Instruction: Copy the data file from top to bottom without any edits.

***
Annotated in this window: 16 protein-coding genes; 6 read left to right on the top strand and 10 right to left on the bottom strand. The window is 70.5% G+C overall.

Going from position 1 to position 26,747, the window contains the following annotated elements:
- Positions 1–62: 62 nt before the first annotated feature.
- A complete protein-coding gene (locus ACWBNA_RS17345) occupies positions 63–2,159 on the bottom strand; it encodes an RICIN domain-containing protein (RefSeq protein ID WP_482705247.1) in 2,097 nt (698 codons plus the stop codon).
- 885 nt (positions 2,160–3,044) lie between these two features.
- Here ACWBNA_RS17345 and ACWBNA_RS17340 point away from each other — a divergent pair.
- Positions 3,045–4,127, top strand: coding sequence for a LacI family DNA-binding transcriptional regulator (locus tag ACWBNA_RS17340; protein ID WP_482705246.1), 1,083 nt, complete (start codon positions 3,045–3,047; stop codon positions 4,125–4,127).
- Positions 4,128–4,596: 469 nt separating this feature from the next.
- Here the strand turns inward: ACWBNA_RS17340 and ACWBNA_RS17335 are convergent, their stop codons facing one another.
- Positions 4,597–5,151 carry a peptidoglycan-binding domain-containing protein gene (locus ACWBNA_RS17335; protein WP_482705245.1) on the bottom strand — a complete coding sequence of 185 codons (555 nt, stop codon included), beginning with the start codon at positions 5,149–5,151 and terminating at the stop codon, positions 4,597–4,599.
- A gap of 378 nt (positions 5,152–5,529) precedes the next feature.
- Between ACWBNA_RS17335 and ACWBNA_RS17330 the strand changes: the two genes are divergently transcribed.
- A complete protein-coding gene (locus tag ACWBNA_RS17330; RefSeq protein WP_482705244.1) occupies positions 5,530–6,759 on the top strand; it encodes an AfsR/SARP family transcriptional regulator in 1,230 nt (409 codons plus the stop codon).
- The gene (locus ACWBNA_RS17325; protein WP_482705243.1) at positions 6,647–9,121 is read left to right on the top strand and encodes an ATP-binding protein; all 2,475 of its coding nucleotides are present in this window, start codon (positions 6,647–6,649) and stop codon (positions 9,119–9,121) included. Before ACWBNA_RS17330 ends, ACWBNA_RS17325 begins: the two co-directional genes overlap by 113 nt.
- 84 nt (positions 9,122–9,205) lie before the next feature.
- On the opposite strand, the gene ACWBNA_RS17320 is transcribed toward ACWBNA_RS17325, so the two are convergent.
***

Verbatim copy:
Annotated in this window: 16 protein-coding genes; 6 read left to right on the top strand and 10 right to left on the bottom strand. The window is 70.5% G+C overall.

Going from position 1 to position 26,747, the window contains the following annotated elements:
- Positions 1–62: 62 nt before the first annotated feature.
- A complete protein-coding gene (locus ACWBNA_RS17345) occupies positions 63–2,159 on the bottom strand; it encodes an RICIN domain-containing protein (RefSeq protein ID WP_482705247.1) in 2,097 nt (698 codons plus the stop codon).
- 885 nt (positions 2,160–3,044) lie between these two features.
- Here ACWBNA_RS17345 and ACWBNA_RS17340 point away from each other — a divergent pair.
- Positions 3,045–4,127, top strand: coding sequence for a LacI family DNA-binding transcriptional regulator (locus tag ACWBNA_RS17340; protein ID WP_482705246.1), 1,083 nt, complete (start codon positions 3,045–3,047; stop codon positions 4,125–4,127).
- Positions 4,128–4,596: 469 nt separating this feature from the next.
- Here the strand turns inward: ACWBNA_RS17340 and ACWBNA_RS17335 are convergent, their stop codons facing one another.
- Positions 4,597–5,151 carry a peptidoglycan-binding domain-containing protein gene (locus ACWBNA_RS17335; protein WP_482705245.1) on the bottom strand — a complete coding sequence of 185 codons (555 nt, stop codon included), beginning with the start codon at positions 5,149–5,151 and terminating at the stop codon, positions 4,597–4,599.
- A gap of 378 nt (positions 5,152–5,529) precedes the next feature.
- Between ACWBNA_RS17335 and ACWBNA_RS17330 the strand changes: the two genes are divergently transcribed.
- A complete protein-coding gene (locus tag ACWBNA_RS17330; RefSeq protein WP_482705244.1) occupies positions 5,530–6,759 on the top strand; it encodes an AfsR/SARP family transcriptional regulator in 1,230 nt (409 codons plus the stop codon).
- The gene (locus ACWBNA_RS17325; protein WP_482705243.1) at positions 6,647–9,121 is read left to right on the top strand and encodes an ATP-binding protein; all 2,475 of its coding nucleotides are present in this window, start codon (positions 6,647–6,649) and stop codon (positions 9,119–9,121) included. Before ACWBNA_RS17330 ends, ACWBNA_RS17325 begins: the two co-directional genes overlap by 113 nt.
- 84 nt (positions 9,122–9,205) lie before the next feature.
- On the opposite strand, the gene ACWBNA_RS17320 is transcribed toward ACWBNA_RS17325, so the two are convergent.